Traffic Calming

Frequently Asked Questions

What is traffic calming?

Traffic calming slows speeding traffic on residential streets without restricting access to them.

Is any road a candidate?

The Virginia Department of Transportation's (VDOT) traffic calming program applies only to streets maintained by VDOT and is intended for existing, neighborhood streets that provide direct access to residences where the speed limit is 25 mph or less.

It is not intended for high-speed, high-volume roads whose primary purpose is to move traffic.

How does my community initiate traffic calming?

Local community members should contact their local county supervisor or town council member who should confirm that the street is eligible for consideration under VDOT’s traffic calming program.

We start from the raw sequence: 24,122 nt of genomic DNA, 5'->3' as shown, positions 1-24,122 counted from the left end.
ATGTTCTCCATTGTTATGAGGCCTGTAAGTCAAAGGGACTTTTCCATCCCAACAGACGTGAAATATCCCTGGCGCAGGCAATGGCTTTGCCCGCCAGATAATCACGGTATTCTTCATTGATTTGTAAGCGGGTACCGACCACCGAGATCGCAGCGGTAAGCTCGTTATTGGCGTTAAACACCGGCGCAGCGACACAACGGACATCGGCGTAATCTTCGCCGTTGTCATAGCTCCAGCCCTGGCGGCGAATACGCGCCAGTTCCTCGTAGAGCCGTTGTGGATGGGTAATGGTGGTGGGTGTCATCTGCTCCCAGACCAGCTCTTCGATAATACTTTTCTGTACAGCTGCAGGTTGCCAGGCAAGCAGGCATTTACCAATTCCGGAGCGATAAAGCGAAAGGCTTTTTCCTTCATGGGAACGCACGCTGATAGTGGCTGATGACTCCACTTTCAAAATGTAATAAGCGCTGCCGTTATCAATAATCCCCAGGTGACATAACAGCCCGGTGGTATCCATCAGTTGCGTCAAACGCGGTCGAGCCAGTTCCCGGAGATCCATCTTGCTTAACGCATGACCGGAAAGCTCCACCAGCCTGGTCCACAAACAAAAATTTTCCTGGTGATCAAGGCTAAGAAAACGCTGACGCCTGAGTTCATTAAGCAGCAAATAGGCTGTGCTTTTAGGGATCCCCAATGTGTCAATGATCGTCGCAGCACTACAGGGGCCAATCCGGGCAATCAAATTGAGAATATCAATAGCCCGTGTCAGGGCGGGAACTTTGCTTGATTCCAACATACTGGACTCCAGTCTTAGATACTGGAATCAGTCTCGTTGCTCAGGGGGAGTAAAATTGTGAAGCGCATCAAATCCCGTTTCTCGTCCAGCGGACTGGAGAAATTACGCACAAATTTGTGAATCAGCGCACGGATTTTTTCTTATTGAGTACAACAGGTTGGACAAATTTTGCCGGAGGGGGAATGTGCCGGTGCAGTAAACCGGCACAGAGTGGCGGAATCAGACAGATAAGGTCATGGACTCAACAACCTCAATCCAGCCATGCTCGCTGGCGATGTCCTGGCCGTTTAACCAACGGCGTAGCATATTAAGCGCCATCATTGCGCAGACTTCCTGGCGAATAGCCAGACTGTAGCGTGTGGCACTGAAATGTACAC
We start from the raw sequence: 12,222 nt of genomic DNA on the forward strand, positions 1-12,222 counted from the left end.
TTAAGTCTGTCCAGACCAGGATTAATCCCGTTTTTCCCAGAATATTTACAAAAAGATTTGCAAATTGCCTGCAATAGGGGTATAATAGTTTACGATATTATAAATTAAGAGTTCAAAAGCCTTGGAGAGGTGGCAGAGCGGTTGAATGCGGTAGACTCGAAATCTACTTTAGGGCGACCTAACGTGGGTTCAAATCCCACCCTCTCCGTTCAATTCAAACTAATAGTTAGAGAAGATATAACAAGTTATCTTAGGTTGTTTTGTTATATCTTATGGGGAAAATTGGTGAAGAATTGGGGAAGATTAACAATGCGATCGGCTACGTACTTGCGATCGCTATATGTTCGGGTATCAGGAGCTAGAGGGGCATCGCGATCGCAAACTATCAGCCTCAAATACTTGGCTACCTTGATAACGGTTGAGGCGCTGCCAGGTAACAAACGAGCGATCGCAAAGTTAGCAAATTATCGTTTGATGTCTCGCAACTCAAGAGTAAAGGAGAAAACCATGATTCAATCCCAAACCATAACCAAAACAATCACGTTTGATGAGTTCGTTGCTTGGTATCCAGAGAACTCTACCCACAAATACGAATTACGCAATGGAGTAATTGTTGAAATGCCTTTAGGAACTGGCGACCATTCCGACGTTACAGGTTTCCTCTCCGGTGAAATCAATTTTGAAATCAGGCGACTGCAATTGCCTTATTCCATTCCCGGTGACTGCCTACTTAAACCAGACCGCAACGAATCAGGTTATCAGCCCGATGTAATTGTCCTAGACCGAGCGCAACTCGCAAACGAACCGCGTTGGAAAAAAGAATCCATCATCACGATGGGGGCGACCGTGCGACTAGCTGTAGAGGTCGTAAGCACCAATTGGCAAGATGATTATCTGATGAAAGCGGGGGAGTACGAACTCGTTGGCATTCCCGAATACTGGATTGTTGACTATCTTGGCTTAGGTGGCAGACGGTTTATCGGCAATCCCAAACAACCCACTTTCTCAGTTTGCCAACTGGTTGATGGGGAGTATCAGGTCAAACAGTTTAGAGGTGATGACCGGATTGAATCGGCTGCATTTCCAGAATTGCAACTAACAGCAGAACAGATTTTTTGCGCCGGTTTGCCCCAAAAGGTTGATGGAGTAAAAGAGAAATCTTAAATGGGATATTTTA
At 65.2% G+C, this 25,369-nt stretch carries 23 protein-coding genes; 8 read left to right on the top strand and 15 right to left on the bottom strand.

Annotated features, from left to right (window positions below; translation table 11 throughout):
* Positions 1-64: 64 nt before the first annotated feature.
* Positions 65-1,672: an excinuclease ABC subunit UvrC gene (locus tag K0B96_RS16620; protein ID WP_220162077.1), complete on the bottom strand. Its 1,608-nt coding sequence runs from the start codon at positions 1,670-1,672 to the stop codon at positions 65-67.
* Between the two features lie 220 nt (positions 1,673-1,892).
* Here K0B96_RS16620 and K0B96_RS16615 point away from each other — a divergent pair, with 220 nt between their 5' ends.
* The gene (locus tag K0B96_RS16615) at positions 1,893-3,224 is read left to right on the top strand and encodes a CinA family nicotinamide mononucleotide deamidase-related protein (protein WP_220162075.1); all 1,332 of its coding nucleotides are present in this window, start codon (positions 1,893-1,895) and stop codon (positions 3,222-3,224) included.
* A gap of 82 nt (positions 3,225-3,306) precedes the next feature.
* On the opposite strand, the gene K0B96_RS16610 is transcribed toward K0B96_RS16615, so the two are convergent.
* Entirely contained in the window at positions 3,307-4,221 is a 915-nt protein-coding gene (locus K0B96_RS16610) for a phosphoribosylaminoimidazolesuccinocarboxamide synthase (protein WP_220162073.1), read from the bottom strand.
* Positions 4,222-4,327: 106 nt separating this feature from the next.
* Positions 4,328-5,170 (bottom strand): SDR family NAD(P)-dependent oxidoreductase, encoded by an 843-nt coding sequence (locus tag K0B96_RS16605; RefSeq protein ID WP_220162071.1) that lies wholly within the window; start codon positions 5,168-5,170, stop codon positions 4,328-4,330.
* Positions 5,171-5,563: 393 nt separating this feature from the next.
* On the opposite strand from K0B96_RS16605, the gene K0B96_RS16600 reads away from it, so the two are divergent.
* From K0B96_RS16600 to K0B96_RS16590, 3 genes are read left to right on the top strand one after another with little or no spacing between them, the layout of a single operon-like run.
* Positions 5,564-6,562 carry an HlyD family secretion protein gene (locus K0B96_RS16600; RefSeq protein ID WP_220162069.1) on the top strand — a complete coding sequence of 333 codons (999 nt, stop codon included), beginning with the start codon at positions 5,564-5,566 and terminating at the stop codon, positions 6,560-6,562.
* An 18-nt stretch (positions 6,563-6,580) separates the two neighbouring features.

If a street is eligible, a request for a study may then be made by representatives of the neighborhood (e.g. home owners or civic association) to the supervisor or town council member.

Who decides on the plan?

A conceptual traffic calming plan is developed by the homeowners association or other community group and must be approved by at least 60 percent of the affected residents in the community, endorsed by the board or town council and then approved by VDOT.

What measures can be used?

A range of traffic calming options are available, depending on the traffic volume.

Non-intrusive devices, such as pavement markings and signs, do not physically restrict vehicles.

Horizontal, vertical and narrowing devices involve construction.

Who pays?

The county or town may use their funds and any local VDOT funds that are available.

How do I learn more?



Page last modified: Aug. 12, 2021